I have tried very hard to remain positive about the impending remake of Fright Night. I really like the original, but it’s no holy text; while I don’t really understand what’s to be gained by returning to that well, I also don’t see what’s the harm. Maybe you could even have some fun with it.
But now the latest casting news has stopped me in my tracks and convinced me this movie is mostly going to be a waste of time. And that’s saying something, since I pretty much rolled with the reveal that the Peter Vincent character had been changed from aging horror host to young Criss Angel-esque magician, but this latest stuff is too much for me.
David Tennant is playing the Criss Angel character, and frankly who cares. I’m sure there are people who are very enamored of Dr. Who who will be ecstatic, but to me he’s just the guy who I keep thinking is the dude from Pet Shop Boys. No, the casting that has pushed me over the edge into downright negativity is Christopher Mintz-Plasse as Evil Ed.
Look, I know that the internet is full of armchair casting directors. I know that I don’t really know Craig Gillespie’s vision for this remake (if there is one) is. Maybe I’ll understand this casting in context. But to me it proves that this film utterly misses the glory of Evil Ed.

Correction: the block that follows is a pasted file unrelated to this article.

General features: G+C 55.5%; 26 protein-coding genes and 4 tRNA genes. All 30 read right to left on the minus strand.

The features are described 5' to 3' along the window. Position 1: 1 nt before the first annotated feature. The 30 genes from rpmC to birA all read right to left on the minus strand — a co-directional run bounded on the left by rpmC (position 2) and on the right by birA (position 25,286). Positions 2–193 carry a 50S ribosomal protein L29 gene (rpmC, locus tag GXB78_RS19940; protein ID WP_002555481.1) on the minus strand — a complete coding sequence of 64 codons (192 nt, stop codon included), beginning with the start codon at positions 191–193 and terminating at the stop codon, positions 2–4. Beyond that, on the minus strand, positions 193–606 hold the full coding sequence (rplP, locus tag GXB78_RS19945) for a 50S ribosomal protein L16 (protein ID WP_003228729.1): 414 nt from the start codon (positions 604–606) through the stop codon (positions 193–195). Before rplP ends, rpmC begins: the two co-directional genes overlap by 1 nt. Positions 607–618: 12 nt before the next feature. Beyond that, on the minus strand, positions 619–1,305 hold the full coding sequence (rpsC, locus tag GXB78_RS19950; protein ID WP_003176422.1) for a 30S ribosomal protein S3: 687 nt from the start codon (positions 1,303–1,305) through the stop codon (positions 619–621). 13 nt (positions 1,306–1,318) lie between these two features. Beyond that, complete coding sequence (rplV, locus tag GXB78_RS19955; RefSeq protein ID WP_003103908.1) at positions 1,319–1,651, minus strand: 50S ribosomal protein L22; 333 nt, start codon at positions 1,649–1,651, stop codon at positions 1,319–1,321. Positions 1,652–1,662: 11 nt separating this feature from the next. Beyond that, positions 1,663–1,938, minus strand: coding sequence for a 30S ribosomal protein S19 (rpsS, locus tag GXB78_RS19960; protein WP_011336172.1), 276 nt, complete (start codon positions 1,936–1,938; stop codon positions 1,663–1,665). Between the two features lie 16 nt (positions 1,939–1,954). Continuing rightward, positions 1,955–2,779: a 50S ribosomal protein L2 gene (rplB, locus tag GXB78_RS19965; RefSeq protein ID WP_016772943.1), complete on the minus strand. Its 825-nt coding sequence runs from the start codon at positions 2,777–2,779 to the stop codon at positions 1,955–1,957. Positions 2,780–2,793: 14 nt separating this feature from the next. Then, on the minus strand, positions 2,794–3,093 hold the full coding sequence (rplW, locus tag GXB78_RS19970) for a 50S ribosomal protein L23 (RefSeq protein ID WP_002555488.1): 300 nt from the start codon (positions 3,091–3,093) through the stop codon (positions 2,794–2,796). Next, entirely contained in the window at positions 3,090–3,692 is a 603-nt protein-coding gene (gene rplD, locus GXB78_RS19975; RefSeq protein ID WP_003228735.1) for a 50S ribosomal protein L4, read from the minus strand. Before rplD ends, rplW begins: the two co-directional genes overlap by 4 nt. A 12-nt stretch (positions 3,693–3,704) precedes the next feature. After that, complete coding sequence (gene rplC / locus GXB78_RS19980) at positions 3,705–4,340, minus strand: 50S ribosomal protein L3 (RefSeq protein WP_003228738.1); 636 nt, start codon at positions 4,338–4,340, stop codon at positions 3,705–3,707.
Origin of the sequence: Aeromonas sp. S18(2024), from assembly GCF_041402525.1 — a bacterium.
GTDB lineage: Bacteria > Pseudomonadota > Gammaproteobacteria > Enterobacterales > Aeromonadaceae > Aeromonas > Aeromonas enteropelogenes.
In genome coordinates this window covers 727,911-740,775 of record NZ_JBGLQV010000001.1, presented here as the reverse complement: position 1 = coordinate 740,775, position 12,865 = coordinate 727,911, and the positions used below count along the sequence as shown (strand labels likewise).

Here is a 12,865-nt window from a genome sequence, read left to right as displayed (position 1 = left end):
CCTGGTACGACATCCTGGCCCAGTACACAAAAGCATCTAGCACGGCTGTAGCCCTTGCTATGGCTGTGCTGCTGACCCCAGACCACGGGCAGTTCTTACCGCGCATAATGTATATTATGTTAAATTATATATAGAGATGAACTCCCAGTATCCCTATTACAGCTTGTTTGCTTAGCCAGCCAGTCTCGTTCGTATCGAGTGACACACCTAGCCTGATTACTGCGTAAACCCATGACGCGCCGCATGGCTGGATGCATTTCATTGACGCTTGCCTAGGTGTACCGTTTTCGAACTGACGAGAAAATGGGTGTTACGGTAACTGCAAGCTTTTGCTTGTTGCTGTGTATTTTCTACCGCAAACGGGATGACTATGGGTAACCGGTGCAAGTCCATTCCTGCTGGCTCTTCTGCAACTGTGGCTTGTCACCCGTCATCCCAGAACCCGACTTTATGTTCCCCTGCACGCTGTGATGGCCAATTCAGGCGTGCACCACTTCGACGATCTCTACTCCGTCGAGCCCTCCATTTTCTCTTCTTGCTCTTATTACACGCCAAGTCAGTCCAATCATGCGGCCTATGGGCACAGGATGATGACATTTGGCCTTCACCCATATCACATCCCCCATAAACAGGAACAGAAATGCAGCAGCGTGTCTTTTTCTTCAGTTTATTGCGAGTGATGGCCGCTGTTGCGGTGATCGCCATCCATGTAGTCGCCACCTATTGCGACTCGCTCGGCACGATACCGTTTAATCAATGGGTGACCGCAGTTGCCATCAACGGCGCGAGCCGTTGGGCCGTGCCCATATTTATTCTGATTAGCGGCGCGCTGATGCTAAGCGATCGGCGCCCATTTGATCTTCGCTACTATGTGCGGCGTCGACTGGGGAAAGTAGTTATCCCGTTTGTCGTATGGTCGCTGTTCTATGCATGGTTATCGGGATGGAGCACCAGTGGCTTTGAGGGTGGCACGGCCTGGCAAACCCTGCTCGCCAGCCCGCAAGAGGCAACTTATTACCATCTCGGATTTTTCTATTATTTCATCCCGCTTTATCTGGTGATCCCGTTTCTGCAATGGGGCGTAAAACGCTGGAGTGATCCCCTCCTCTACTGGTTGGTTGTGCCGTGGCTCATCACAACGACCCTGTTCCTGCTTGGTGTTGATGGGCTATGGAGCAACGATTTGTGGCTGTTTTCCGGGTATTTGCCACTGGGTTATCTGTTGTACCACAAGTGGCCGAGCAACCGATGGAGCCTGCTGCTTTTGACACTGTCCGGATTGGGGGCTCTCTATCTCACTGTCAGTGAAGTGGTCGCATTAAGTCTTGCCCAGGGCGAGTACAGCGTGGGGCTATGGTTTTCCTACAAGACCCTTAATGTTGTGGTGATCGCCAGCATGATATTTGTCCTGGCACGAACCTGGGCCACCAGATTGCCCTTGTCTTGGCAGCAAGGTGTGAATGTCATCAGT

Stephen Geoffreys didn’t play Evil Ed as just another geek; there’s something weirder and darker and maybe more pervy to him. And that’s not taking his gay porn future into account; I think that there’s a connection between Evil Ed and the chronic masturbator that Geoffreys played in the underseen classic Heaven Help Us (also a 1985 film, like Fright Night). Geoffreys brings the same sweaty, twisted sexuality to Evil Ed.
Mintz-Plasse doesn’t have that. There’s no danger to him; even at the end of Kick-Ass he’s sort of goofy. What made Evil Ed an iconic character is that he didn’t conform to standard nerd tropes, and that he’s edgier and more manic than what has become the nerd stereotype these days. His casting in this film makes me think they’re leaning more towards making Evil Ed harmless (and that’s only aided by the PG-13 they’re going for), while the original Evil Ed felt like maybe getting bit by Jerry was the greatest thing that ever happened to him. And not just because it was a nerd power fantasy but because it allowed him to open up something darker inside of himself.
Again, maybe I’m wrong. Maybe writer Marti Noxon has a firm grasp on Evil Ed. It’s just hard to see one of the more unique characters in horror history getting on the path for what is essentially gentrification – they’re softening him up to make him more lovable to the norms.
I’d love to be wrong about this one, but so far nothing is showing me that Fright Night 21st Century edition will be worth sitting through.